Wednesday, 12 November 2014

Chapter 50. Of the Galactic Marching Band

There were still twelve days to go before the first and biggest of the ceremonies, which was due on the last Saturday of October.

The Galactic embassy was a hive of activity. Parts of it were already in full use, housing and serving the many Galactics who had already arrived. Other parts were still being built. There were many Garut’nim busy assembling things. Even busier were a species called the Piantur. They looked like tall, purple penguins, and Michael told me they were the Galaxy’s top engineers – 18th in the rich-list.

Ramael and Hazael met us when we arrived. With them, I was surprised to see, were Cristina and Helen. “We didn’t want to go back to our old life in Amsterdam,” Cristina said. “So we stayed with Ramael and Hazael in the ’mobile. Now, we have taken jobs on the staff of the Embassy, and this is our home.”

Hazael gave us copies of the detailed plans for the twelve ceremonies, which he had put together based on my list. Looking at the plans, I noticed that the Galactic Marching Band was due to play a leading part. “That might be fun,” I said to Gabriel, “for those of us, who are musicians, to play in the band at the big ceremony.” “It can be organized, I think,” he said with a smile.

As it turned out, only Marie and I from the Team were musically inclined. Gabriel took us to meet Mostro of the Vivar, the captain of the band. He was from the planet Vivro-2, and his species’ own induction into the Galaxy had been famous – enough so, for Bart to have used it as one of the examples in his report on us.

Mostro was physically closer to human than any other Galactic I had yet met. In fact, if his skin colour had had a little more pink and a little less blue, he could have passed as a Scandinavian.

Now, there is almost no discrimination in the Galaxy. Beyond, of course, the obvious and rational discrimination; those who behave well are treated well, and those that behave badly are treated badly. But the Galactic Marching Band was an exception to this rule. To qualify, you had to have exactly two legs, at least one windpipe, and a certain degree of musical ability.

But all was not lost for musicians of other bodily configurations. For quadrupeds, for instance, there was the Galactic Trotting Band, which had been centre stage at the ceremonies for the Brjemych. And, for insect species, the Galactic Six-legged Harmony, and for spiders the Galactic Eightfold Way. Regrettably, species with odd numbers of legs, such as the Galant’I, had to be left out of the fun.

Marie and I both qualified on legs and windpipes. But musical ability? Mostro said to us, “I will audition you the day after tomorrow.” Michael took Marie back to her home to pick up her flute, while Gabriel organized the loan to me, from a local enthusiast, of an E flat bass tuba.

Galactic musical notation is, at first sight, very different from Earthly. But it follows almost exactly the same principles. So, it is not hard to learn; nor is it hard to transcribe between the two. And a march, after all, is a march, is a march.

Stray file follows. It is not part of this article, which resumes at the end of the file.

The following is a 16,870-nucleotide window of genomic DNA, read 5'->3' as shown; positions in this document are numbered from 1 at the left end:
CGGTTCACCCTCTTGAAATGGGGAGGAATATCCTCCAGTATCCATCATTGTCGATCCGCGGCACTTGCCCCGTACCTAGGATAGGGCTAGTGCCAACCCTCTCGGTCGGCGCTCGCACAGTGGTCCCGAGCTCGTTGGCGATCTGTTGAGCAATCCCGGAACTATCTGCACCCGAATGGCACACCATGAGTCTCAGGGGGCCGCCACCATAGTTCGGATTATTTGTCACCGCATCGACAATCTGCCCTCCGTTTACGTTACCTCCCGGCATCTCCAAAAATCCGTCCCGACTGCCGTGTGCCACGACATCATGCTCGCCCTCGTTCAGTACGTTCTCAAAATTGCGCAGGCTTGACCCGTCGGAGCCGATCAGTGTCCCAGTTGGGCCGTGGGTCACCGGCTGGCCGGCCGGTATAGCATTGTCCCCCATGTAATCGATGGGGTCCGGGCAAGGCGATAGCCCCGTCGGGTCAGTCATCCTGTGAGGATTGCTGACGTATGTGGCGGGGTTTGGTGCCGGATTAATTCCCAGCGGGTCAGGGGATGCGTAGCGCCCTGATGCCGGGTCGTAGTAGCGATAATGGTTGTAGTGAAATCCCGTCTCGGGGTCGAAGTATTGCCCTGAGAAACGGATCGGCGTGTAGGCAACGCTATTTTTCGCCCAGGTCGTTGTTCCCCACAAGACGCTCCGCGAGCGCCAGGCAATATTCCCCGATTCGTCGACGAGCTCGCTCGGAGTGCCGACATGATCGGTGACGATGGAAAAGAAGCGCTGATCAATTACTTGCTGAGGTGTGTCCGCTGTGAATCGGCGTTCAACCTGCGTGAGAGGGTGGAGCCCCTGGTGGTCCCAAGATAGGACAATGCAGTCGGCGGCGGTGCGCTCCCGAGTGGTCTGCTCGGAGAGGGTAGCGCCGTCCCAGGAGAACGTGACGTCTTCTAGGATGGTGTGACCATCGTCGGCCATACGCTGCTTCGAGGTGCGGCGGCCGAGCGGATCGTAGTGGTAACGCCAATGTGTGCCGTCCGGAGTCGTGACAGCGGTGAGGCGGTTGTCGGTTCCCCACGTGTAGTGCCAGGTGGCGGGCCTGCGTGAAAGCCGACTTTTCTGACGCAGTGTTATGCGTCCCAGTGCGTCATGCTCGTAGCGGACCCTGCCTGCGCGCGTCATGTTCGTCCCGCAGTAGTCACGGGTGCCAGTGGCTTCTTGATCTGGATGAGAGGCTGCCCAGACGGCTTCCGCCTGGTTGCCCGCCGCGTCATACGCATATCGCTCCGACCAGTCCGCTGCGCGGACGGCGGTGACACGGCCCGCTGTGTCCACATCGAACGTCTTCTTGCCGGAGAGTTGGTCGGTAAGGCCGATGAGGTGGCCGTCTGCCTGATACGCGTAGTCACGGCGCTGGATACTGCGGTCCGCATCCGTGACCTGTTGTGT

The audition was a breeze. After I played a few bars to Mostro, he said, “That is good, but you could play louder.” I obliged. Of course, that was playing while sitting – marching is another matter. So, Marie and I had several days of tough practice ahead.

But I determined to do yet more. With the help of several Band members, I re-arranged for the Band “The Liberty Bell” and a march I myself had composed years before. And we translated them into Galactic notation, just in time for the Band to learn them. It was a hectic week’s work.

Lily, on the other hand, was interested less in the band than in the aerial display and fly-past which would conclude the ceremony. “I want to pilot in the display,” she said to Gabriel, in my hearing. “You and Michael will be on the podium, won’t you? So can I please borrow your ’mobile for the ceremony?”

Gabriel paused, then said, “We can do better than that. Othriel and his partner Mirandin will be with us on the podium, and their ’mobile is not so far planned to be used in the ceremonies. It is the smallest and easiest to pilot model we make. It is much the same size as an Earthly family car. It has only two passenger seats in the back.”

We went to meet Othriel and Mirandin. Their robes were a dark, lustrous green. Othriel was taller, and looked older, than any Seraph I had yet met. He told us that he had now completed his stint as Chief Seraph, and had been offered – and had accepted – the post of Galactic ambassador to Earth.

Mirandin, like Gavantchin, presented herself as female. She was quiet and soft-spoken, but she also laughed a lot. And it became clear how this partnership worked. Othriel dealt with matters mental, and Mirandin with matters physical, including piloting.